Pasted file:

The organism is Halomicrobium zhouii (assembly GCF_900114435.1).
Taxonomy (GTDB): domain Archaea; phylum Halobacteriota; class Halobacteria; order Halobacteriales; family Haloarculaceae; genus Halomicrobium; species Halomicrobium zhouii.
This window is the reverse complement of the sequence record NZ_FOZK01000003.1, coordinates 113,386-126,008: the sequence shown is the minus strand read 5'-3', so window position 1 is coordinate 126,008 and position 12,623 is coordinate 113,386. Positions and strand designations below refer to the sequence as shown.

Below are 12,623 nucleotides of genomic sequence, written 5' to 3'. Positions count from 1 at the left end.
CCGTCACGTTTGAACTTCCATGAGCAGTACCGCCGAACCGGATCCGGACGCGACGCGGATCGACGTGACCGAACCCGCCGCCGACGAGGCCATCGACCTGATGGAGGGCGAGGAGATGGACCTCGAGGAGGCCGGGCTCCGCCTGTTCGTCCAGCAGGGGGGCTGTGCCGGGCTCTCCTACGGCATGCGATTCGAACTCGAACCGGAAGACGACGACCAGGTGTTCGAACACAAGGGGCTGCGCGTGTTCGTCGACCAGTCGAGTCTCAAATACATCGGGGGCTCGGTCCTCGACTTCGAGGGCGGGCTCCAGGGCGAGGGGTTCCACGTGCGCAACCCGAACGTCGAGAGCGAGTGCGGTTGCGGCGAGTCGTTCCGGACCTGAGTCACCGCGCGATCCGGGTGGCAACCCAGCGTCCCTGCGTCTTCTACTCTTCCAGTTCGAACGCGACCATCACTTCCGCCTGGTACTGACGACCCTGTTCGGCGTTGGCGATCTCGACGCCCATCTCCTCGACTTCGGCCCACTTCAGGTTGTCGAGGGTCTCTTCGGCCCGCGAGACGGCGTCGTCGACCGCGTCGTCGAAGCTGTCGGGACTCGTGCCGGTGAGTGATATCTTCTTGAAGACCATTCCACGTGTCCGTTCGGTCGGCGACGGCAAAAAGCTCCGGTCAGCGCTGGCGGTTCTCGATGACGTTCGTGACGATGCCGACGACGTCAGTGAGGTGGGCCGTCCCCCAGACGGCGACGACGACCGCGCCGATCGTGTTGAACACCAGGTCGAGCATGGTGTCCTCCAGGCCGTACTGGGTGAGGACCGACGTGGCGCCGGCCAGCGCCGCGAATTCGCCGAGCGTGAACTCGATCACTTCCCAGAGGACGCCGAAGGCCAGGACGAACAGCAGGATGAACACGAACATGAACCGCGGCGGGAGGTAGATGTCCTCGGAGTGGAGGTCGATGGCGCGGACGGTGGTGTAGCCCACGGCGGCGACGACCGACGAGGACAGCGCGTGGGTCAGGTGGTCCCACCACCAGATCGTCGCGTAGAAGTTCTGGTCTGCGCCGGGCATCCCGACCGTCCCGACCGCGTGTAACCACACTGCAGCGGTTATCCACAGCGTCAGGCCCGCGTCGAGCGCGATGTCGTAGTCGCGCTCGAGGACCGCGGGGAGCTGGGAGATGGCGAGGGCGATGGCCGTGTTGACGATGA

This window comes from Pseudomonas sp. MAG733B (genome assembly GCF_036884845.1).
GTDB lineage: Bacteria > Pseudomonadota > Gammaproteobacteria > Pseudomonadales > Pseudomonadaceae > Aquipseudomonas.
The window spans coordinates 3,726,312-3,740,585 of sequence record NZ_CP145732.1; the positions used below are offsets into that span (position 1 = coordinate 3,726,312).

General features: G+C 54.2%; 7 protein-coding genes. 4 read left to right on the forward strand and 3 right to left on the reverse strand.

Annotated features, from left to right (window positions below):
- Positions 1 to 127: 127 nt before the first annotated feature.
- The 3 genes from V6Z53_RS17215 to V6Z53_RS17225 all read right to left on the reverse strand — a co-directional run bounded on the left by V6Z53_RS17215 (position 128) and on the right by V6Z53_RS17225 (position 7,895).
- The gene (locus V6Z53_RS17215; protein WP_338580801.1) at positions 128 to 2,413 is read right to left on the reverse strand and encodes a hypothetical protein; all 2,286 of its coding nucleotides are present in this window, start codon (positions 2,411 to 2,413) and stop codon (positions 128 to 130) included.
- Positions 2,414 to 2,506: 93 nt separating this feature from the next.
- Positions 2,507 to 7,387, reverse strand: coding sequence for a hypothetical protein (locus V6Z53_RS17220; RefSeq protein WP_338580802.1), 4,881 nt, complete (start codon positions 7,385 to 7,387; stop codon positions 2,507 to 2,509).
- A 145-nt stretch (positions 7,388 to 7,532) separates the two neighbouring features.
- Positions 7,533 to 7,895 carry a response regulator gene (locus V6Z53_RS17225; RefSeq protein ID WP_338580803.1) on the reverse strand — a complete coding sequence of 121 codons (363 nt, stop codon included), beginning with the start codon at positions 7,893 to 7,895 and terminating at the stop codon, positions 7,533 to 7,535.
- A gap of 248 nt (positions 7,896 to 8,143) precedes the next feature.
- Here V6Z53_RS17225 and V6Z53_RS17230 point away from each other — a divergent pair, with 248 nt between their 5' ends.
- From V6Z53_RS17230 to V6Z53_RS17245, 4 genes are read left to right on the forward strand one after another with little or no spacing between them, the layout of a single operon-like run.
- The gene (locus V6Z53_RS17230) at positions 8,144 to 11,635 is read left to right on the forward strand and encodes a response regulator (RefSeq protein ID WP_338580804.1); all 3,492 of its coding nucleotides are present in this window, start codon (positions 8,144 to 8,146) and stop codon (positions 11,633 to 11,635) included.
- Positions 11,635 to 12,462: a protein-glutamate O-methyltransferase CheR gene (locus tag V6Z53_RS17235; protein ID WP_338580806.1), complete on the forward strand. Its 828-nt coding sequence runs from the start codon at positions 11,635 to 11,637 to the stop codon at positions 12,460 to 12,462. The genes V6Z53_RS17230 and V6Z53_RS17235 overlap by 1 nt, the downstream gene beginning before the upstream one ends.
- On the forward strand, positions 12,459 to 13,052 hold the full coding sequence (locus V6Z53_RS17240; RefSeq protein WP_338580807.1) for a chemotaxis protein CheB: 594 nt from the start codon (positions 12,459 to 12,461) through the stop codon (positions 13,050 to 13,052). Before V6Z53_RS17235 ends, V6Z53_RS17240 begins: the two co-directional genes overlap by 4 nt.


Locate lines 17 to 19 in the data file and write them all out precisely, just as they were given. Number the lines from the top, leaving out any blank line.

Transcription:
- Positions 7,533 to 7,895 carry a response regulator gene (locus V6Z53_RS17225; RefSeq protein ID WP_338580803.1) on the reverse strand — a complete coding sequence of 121 codons (363 nt, stop codon included), beginning with the start codon at positions 7,893 to 7,895 and terminating at the stop codon, positions 7,533 to 7,535.
- A gap of 248 nt (positions 7,896 to 8,143) precedes the next feature.
- Here V6Z53_RS17225 and V6Z53_RS17230 point away from each other — a divergent pair, with 248 nt between their 5' ends.